142
views
0
recommends
+1 Recommend
0 collections
    0
    shares
      • Record: found
      • Abstract: found
      • Article: not found

      Tumour vascularization: sprouting angiogenesis and beyond

      research-article

      Read this article at

      ScienceOpenPublisherPMC
      Bookmark
          There is no author summary for this article yet. Authors can add summaries to their articles on ScienceOpen to make them more accessible to a non-specialist audience.

          Abstract

          Tumour angiogenesis is a fast growing domain in tumour biology. Many growth factors and mechanisms have been unravelled. For almost 30 years, the sprouting of new vessels out of existing ones was considered as an exclusive way of tumour vascularisation. However, over the last years several additional mechanisms have been identified. With the discovery of the contribution of intussusceptive angiogenesis, recruitment of endothelial progenitor cells, vessel co-option, vasculogenic mimicry and lymphangiogenesis to tumour growth, anti-tumour targeting strategies will be more complex than initially thought. This review highlights these processes and intervention as a potential application in cancer therapy. It is concluded that future anti-vascular therapies might be most beneficial when based on multimodal anti-angiogenic, anti-vasculogenic mimicry and anti-lymphangiogenic strategies.

          Related collections

          Most cited references120

          • Record: found
          • Abstract: found
          • Article: not found

          Angiogenesis in life, disease and medicine.

          The growth of blood vessels (a process known as angiogenesis) is essential for organ growth and repair. An imbalance in this process contributes to numerous malignant, inflammatory, ischaemic, infectious and immune disorders. Recently, the first anti-angiogenic agents have been approved for the treatment of cancer and blindness. Angiogenesis research will probably change the face of medicine in the next decades, with more than 500 million people worldwide predicted to benefit from pro- or anti-angiogenesis treatments.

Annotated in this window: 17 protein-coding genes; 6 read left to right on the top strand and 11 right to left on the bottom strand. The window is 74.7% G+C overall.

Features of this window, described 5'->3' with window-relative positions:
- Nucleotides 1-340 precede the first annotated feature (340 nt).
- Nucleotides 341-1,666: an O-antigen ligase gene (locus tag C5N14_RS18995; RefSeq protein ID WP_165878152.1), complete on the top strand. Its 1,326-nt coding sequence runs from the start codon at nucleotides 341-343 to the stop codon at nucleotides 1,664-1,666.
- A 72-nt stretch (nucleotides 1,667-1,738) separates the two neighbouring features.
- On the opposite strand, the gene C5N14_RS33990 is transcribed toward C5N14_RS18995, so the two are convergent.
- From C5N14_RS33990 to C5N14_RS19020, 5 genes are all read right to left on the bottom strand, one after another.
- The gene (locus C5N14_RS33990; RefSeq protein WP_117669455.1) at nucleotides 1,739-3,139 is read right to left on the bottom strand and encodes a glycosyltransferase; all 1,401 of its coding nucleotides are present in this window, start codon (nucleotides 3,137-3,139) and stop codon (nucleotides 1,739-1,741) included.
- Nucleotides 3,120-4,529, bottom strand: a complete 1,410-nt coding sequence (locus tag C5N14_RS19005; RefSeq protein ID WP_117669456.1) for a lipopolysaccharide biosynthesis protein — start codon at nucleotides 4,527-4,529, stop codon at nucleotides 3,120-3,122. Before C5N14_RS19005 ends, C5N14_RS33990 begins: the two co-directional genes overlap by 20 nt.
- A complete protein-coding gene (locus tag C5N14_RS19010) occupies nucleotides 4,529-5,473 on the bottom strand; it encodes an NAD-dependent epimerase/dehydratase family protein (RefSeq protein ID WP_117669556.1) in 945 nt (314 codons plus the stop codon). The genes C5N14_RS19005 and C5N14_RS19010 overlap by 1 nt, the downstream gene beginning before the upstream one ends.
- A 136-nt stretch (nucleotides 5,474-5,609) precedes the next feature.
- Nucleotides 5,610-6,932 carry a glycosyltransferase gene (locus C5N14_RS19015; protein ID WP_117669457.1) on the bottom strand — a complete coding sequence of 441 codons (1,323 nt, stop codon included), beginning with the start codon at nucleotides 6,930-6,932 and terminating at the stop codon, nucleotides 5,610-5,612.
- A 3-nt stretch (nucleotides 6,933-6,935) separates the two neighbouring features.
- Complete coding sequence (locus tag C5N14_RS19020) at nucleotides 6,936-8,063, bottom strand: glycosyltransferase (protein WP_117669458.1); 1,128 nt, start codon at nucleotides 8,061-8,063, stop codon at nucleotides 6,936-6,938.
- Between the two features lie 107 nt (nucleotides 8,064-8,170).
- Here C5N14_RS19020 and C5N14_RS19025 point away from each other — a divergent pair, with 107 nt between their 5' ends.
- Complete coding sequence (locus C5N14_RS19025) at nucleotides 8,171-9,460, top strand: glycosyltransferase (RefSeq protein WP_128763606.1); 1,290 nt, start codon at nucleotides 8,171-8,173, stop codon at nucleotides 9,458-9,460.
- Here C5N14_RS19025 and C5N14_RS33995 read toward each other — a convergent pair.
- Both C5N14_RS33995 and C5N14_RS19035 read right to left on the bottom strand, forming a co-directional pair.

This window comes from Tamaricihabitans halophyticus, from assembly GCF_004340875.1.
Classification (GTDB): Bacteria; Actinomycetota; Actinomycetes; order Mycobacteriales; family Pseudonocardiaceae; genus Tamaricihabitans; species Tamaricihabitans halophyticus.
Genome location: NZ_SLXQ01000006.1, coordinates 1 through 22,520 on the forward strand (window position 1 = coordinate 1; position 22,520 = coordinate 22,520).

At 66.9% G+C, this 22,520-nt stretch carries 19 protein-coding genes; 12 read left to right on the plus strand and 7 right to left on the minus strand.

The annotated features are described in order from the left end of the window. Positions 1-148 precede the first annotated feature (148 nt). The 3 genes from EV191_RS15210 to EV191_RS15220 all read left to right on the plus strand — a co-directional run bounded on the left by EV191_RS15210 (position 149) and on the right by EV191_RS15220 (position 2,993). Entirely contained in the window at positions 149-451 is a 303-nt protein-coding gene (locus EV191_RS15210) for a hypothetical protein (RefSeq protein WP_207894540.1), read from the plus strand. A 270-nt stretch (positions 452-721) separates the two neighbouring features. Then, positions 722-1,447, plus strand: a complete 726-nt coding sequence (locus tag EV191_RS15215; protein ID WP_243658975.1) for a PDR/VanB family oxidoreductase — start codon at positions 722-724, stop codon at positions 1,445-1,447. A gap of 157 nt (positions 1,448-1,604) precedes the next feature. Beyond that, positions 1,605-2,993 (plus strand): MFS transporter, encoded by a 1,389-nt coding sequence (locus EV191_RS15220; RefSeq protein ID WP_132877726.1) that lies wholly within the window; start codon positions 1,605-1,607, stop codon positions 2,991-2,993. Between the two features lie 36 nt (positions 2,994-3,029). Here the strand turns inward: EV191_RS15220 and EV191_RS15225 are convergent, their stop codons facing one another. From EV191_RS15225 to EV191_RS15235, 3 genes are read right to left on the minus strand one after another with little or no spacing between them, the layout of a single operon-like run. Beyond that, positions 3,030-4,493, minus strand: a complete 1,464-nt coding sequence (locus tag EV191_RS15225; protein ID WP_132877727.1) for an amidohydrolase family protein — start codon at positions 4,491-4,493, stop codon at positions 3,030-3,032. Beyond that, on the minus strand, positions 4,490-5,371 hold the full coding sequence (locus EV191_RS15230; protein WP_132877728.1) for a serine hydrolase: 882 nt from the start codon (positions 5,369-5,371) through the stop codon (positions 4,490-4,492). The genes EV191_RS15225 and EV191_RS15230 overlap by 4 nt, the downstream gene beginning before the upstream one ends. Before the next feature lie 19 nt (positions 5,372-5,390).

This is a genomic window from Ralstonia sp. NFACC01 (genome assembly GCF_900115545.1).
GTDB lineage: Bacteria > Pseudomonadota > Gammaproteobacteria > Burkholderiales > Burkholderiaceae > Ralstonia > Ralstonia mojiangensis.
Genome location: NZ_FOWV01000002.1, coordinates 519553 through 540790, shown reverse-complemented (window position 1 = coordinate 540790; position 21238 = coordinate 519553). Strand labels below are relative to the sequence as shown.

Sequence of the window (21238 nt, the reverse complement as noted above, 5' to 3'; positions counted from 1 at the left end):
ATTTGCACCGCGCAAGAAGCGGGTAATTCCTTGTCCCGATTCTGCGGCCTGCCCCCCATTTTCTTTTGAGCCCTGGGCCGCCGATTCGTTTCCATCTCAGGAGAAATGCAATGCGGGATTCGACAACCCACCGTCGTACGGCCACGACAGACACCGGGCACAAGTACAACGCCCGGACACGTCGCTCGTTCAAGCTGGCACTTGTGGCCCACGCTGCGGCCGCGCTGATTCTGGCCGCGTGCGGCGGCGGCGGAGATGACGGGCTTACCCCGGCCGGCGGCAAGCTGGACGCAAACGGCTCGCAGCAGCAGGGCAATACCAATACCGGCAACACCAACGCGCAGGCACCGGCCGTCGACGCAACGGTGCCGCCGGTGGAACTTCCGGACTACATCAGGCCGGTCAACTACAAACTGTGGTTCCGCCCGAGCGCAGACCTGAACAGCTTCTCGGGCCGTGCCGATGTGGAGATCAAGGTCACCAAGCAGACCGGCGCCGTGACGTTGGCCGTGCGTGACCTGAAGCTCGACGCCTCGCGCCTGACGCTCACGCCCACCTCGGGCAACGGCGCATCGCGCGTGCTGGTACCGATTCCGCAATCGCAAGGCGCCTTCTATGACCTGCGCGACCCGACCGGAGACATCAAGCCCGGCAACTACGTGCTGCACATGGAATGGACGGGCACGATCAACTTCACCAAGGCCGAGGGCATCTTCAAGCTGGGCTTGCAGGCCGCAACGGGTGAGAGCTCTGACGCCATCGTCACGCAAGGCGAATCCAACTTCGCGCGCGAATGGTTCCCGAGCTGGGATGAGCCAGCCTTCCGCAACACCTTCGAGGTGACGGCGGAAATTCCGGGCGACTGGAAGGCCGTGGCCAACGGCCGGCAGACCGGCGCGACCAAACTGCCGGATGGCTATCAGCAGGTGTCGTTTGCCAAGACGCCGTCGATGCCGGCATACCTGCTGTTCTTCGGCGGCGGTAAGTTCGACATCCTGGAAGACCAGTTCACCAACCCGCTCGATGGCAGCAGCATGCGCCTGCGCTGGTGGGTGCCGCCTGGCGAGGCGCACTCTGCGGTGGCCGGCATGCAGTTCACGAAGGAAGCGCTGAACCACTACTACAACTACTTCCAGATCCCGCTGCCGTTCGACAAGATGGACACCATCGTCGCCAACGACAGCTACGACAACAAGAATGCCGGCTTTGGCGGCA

Bookmark
            • Record: found
            • Abstract: found
            • Article: not found

            Vascular channel formation by human melanoma cells in vivo and in vitro: vasculogenic mimicry.

            Tissue sections from aggressive human intraocular (uveal) and metastatic cutaneous melanomas generally lack evidence of significant necrosis and contain patterned networks of interconnected loops of extracellular matrix. The matrix that forms these loops or networks may be solid or hollow. Red blood cells have been detected within the hollow channel components of this patterned matrix histologically, and these vascular channel networks have been detected in human tumors angiographically. Endothelial cells were not identified within these matrix-embedded channels by light microscopy, by transmission electron microscopy, or by using an immunohistochemical panel of endothelial cell markers (Factor VIII-related antigen, Ulex, CD31, CD34, and KDR[Flk-1]). Highly invasive primary and metastatic human melanoma cells formed patterned solid and hollow matrix channels (seen in tissue sections of aggressive primary and metastatic human melanomas) in three-dimensional cultures containing Matrigel or dilute Type I collagen, without endothelial cells or fibroblasts. These tumor cell-generated patterned channels conducted dye, highlighting looping patterns visualized angiographically in human tumors. Neither normal melanocytes nor poorly invasive melanoma cells generated these patterned channels in vitro under identical culture conditions, even after the addition of conditioned medium from metastatic pattern-forming melanoma cells, soluble growth factors, or regimes of hypoxia. Highly invasive and metastatic human melanoma cells, but not poorly invasive melanoma cells, contracted and remodeled floating hydrated gels, providing a biomechanical explanation for the generation of microvessels in vitro. cDNA microarray analysis of highly invasive versus poorly invasive melanoma tumor cells confirmed a genetic reversion to a pluripotent embryonic-like genotype in the highly aggressive melanoma cells. These observations strongly suggest that aggressive melanoma cells may generate vascular channels that facilitate tumor perfusion independent of tumor angiogenesis.